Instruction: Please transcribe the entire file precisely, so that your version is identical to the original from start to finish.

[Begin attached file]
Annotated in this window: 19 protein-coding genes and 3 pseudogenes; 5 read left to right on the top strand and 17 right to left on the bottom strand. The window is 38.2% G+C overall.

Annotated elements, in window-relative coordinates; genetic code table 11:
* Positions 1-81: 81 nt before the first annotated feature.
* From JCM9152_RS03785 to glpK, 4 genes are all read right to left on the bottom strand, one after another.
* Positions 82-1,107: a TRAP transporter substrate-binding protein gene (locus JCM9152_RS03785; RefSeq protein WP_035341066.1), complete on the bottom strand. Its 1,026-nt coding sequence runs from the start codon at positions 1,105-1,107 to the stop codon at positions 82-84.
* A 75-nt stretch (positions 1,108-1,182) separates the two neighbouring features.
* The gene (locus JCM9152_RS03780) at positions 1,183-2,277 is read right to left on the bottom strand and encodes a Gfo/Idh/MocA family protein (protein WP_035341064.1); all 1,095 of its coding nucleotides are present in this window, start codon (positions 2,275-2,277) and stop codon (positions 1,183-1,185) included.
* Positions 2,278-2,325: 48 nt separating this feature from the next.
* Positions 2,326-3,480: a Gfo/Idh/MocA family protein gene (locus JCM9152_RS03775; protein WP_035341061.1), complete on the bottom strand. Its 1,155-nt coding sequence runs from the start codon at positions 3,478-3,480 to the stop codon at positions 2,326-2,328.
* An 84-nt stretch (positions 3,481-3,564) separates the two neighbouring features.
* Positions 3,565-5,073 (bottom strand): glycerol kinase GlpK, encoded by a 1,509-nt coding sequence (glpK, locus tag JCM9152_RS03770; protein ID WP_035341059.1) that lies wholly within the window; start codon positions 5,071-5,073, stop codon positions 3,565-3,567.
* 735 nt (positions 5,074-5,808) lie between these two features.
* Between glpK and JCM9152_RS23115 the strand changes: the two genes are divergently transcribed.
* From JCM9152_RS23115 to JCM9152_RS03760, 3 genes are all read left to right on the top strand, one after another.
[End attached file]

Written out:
Annotated in this window: 19 protein-coding genes and 3 pseudogenes; 5 read left to right on the top strand and 17 right to left on the bottom strand. The window is 38.2% G+C overall.

Annotated elements, in window-relative coordinates; genetic code table 11:
* Positions 1-81: 81 nt before the first annotated feature.
* From JCM9152_RS03785 to glpK, 4 genes are all read right to left on the bottom strand, one after another.
* Positions 82-1,107: a TRAP transporter substrate-binding protein gene (locus JCM9152_RS03785; RefSeq protein WP_035341066.1), complete on the bottom strand. Its 1,026-nt coding sequence runs from the start codon at positions 1,105-1,107 to the stop codon at positions 82-84.
* A 75-nt stretch (positions 1,108-1,182) separates the two neighbouring features.
* The gene (locus JCM9152_RS03780) at positions 1,183-2,277 is read right to left on the bottom strand and encodes a Gfo/Idh/MocA family protein (protein WP_035341064.1); all 1,095 of its coding nucleotides are present in this window, start codon (positions 2,275-2,277) and stop codon (positions 1,183-1,185) included.
* Positions 2,278-2,325: 48 nt separating this feature from the next.
* Positions 2,326-3,480: a Gfo/Idh/MocA family protein gene (locus JCM9152_RS03775; protein WP_035341061.1), complete on the bottom strand. Its 1,155-nt coding sequence runs from the start codon at positions 3,478-3,480 to the stop codon at positions 2,326-2,328.
* An 84-nt stretch (positions 3,481-3,564) separates the two neighbouring features.
* Positions 3,565-5,073 (bottom strand): glycerol kinase GlpK, encoded by a 1,509-nt coding sequence (glpK, locus tag JCM9152_RS03770; protein ID WP_035341059.1) that lies wholly within the window; start codon positions 5,071-5,073, stop codon positions 3,565-3,567.
* 735 nt (positions 5,074-5,808) lie between these two features.
* Between glpK and JCM9152_RS23115 the strand changes: the two genes are divergently transcribed.
* From JCM9152_RS23115 to JCM9152_RS03760, 3 genes are all read left to right on the top strand, one after another.